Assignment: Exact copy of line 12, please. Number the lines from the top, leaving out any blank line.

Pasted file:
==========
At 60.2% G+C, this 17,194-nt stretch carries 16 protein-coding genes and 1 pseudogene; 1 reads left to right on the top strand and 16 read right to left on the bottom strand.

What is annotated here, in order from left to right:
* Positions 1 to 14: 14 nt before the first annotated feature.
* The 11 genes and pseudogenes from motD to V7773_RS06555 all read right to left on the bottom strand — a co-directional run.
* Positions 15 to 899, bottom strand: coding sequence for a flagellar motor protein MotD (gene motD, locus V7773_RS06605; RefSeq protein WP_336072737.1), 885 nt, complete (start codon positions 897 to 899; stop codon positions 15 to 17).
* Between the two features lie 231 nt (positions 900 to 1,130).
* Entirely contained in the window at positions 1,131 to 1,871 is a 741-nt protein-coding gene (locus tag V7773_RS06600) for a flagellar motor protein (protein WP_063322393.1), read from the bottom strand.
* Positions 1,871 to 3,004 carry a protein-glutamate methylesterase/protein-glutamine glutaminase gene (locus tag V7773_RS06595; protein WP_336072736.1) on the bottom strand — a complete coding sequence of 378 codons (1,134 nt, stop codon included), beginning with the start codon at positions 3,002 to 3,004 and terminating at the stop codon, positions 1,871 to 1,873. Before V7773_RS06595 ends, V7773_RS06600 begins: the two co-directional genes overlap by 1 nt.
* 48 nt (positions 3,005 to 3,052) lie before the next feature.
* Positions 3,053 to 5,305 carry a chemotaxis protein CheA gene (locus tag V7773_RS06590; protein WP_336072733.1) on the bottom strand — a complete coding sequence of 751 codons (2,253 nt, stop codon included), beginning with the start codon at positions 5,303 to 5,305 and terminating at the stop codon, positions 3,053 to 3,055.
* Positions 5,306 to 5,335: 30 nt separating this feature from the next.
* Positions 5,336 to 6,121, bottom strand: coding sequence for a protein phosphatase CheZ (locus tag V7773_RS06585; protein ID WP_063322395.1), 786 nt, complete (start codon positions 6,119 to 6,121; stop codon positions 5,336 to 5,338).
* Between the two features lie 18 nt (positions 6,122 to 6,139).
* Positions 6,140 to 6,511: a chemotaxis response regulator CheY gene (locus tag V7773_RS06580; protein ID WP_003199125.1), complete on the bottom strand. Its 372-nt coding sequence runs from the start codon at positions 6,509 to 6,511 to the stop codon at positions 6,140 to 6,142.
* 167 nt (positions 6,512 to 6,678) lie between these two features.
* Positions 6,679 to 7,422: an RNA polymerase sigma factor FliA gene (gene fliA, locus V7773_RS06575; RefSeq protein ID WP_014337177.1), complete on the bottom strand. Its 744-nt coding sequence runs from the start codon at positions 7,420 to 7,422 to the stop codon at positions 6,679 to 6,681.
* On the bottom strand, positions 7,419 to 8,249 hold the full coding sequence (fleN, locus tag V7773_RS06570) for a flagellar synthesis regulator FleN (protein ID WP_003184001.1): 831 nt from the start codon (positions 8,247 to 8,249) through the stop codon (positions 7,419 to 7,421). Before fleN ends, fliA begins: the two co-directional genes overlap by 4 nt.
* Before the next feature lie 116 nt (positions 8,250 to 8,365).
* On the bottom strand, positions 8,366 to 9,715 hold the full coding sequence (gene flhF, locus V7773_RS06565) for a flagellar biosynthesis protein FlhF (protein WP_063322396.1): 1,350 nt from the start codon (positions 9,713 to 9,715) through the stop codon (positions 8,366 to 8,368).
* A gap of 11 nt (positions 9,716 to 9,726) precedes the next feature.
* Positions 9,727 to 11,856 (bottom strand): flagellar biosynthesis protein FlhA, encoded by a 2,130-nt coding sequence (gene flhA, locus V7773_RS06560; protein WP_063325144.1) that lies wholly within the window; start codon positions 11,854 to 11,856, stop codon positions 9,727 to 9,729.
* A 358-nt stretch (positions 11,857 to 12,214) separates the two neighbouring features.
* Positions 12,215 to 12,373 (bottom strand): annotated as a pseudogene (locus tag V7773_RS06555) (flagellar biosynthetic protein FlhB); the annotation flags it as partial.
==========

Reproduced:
* Positions 5,336 to 6,121, bottom strand: coding sequence for a protein phosphatase CheZ (locus tag V7773_RS06585; protein ID WP_063322395.1), 786 nt, complete (start codon positions 6,119 to 6,121; stop codon positions 5,336 to 5,338).